• garbage is disposed of regularly — at least twice a week in hotter climates;
  • garbage containers are cleaned and can shut properly;
  • drains are kept free of accumulating organic matter and cleaned with appropriate cleaner.

Maintaining barriers to flies, including:

  • use of screens on windows and vents in kitchen areas, maintained in good condition;
  • doors are kept shut when not in use;
  • the building is maintained to prevent gaps appearing in any part of the building fabric that would allow insects to enter;
  • UV light traps to catch flies hygienically in food preparation and storage areas.

Stored product insects

Stored product insects (SPIs), also called pantry pests, include beetles, weevils, moths and mites (which are arachnids) that can infest food in storage. Most dried food products are susceptible to pest infestation, including cereal products, seeds, nuts, dried fruit, spices, powdered milk, tea and preserved meats. All stages of the pest can be present simultaneously in the food: egg, larva, pupa, adult.

SPIs are more likely to infest products that have been opened but can also enter packaging made of paper, cardboard, plastic, cellophane and foil, chewing through the packaging material or crawling through folds and seams. Larvae, especially, can make very small entrance holes that are difficult to detect.

Insects and can contaminate large quantities through physical damage, faeces, cocoons, etc and the introduction of microorganisms that cause further degradation, making food unfit or unacceptable for human consumption or for use in food preparation.

Food can become infested at any point in the supply chain, but is more likely to be infested in stores or when kept on shelves for long periods.

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Common pests

The common stored product pests and the foods they infest are:


  • Indian meal moth: nuts, dried fruit and grain.
  • Mill moth: flour.
  • Tropical warehouse moth: stored cereal, nuts, dried fruit, oil seeds and oil cakes.
  • Warehouse moth: cocoa beans, chocolate confectionery, dried fruit and nuts.

Beetles & weevils

There is a very large number of species of beetle and weevil that feed on dried foods such as: cereals/grains, flour, seeds, nuts, pulses, dried fruit, chocolate, spices and processed products including pasta.


  • Cheese mite: cheese, nuts, dried eggs, fruit, flour, tobacco.
  • Flour or grain mites: cereals, dried vegetable materials, cheese, corn and dried fruits.

Stored product pest control

Signs of stored product pests include:

  • damage to stored products, such as small holes in nuts or grain;
  • live or dead insects (small beetles and moths), larvae, pupae or silken webbing on food storage bins;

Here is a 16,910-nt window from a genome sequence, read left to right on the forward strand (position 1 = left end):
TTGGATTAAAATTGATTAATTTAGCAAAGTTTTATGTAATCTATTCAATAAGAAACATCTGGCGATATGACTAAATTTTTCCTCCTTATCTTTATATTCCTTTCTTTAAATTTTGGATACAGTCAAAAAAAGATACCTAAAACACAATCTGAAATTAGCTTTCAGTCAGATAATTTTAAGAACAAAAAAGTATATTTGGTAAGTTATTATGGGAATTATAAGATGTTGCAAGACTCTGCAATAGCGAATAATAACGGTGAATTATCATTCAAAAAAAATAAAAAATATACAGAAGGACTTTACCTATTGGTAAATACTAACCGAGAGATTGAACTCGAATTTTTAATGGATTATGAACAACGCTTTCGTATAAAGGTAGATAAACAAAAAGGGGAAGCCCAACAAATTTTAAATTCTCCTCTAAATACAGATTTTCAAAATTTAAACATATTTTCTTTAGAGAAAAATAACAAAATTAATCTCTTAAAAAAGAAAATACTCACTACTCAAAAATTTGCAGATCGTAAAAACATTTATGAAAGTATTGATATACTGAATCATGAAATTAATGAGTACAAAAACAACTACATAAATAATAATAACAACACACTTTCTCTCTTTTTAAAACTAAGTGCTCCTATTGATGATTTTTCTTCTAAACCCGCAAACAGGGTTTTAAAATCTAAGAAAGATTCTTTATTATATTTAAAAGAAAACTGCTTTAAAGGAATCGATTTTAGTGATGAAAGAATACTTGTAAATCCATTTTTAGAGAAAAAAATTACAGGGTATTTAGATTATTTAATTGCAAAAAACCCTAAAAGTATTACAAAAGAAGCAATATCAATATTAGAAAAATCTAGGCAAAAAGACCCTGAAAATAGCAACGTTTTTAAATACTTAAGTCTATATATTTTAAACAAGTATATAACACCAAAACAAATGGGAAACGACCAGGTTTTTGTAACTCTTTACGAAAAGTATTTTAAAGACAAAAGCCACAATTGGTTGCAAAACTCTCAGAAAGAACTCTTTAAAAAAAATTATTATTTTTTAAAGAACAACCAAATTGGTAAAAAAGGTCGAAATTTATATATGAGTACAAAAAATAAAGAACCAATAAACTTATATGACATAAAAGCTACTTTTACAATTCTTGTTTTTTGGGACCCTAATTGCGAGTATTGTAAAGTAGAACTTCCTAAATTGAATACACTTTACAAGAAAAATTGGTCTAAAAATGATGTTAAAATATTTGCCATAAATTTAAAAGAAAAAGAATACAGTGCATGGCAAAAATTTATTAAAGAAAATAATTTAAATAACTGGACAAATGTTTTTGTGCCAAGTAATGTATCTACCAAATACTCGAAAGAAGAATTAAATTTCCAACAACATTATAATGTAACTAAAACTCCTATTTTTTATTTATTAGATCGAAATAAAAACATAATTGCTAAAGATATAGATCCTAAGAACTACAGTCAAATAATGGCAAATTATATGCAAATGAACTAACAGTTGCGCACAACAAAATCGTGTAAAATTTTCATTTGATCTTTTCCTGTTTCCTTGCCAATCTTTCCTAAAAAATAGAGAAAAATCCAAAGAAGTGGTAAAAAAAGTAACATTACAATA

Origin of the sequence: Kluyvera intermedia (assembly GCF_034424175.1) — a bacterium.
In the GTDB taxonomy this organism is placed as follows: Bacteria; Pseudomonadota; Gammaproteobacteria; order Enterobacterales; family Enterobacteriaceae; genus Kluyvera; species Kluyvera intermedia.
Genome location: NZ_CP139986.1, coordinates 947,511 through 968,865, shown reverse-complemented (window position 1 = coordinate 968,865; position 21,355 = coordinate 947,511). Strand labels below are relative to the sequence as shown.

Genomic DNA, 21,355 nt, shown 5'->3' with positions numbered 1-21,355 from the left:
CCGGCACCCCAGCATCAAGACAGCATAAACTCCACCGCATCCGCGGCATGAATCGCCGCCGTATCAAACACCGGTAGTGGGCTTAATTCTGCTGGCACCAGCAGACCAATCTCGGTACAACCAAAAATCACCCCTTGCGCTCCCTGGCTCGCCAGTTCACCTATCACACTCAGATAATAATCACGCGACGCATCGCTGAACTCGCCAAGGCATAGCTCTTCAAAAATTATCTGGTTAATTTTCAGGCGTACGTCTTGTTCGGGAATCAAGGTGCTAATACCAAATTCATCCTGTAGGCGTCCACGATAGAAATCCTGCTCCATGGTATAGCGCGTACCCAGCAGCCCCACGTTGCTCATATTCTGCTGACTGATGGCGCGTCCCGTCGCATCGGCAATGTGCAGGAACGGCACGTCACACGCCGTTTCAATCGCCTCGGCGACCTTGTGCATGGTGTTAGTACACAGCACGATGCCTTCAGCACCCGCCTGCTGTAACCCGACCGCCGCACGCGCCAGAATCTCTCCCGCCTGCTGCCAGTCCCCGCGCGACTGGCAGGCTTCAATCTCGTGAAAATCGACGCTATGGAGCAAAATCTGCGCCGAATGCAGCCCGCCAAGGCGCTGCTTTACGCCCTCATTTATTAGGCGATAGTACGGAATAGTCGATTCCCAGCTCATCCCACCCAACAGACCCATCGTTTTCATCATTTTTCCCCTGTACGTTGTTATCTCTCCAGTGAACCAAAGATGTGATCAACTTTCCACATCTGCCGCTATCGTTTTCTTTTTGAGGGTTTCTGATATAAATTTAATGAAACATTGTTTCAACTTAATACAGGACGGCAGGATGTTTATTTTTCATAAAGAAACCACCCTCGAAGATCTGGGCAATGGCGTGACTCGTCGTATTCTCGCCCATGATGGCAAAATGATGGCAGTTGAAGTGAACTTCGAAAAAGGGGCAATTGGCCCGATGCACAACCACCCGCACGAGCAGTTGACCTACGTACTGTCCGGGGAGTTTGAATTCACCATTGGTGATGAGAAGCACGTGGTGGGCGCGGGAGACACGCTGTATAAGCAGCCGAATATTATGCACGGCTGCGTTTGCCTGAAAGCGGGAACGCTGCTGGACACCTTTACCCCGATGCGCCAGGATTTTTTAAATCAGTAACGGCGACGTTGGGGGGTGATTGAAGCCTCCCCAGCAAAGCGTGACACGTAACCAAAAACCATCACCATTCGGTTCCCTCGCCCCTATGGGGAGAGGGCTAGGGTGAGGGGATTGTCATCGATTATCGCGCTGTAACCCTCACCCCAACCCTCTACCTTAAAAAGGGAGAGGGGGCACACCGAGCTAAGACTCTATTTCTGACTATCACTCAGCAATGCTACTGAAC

• infestation, holes, larvae or webbing on the outside of packets or bags;
  • larvae, pupae or silken webbing in food harbourages in cracks and crevices around shelves or on machinery;
  • larvae, pupae or silken webbing in food spillages;
  • larvae, pupae or silken webbing on beams and window sills; and
  • pests caught in insects traps.

Following basic practices can minimise the risk of infestation:

  • throw away food that is infested with pests;
  • buy foods in quantities appropriate for the amount used, so they are not kept in storage for long periods;
  • use older products first and use up opened packets first;
  • dispose of old products;
  • inspect food and packages on delivery: for unbroken packaging, freshness, packaged/use-by date;
  • store foods in tight closing containers or in a fridge or freezer where appropriate;
  • keep food storage areas clean, including shelves and cupboards, and remove spilled foods such as flour and crumbs; vacuum the area thoroughly, especially in corners, internal edges and cracks; and
  • do not use pesticide sprays: they may contaminate food and are unlikely to be effective for pests in packaging.


Fleas can be brought into an establishment by guests, pests or pets, including feral cats, when allowed on premises. Fleas are both a nuisance because of their irritating bites affecting customers and staff and a potential health risk by being able to carry a range of bacterial, viral and rickettsial diseases, in addition to protozoan and tapeworm parasites.

Fleas are wingless bloodsucking insects that are about 3-4mm long when adult, reddish brown and flattened sideways, which makes it easier for them to crawl through animal hair or feathers. They have strong hind legs, which gives them the ability to jump on and off a host and move around when they have been brought into a building.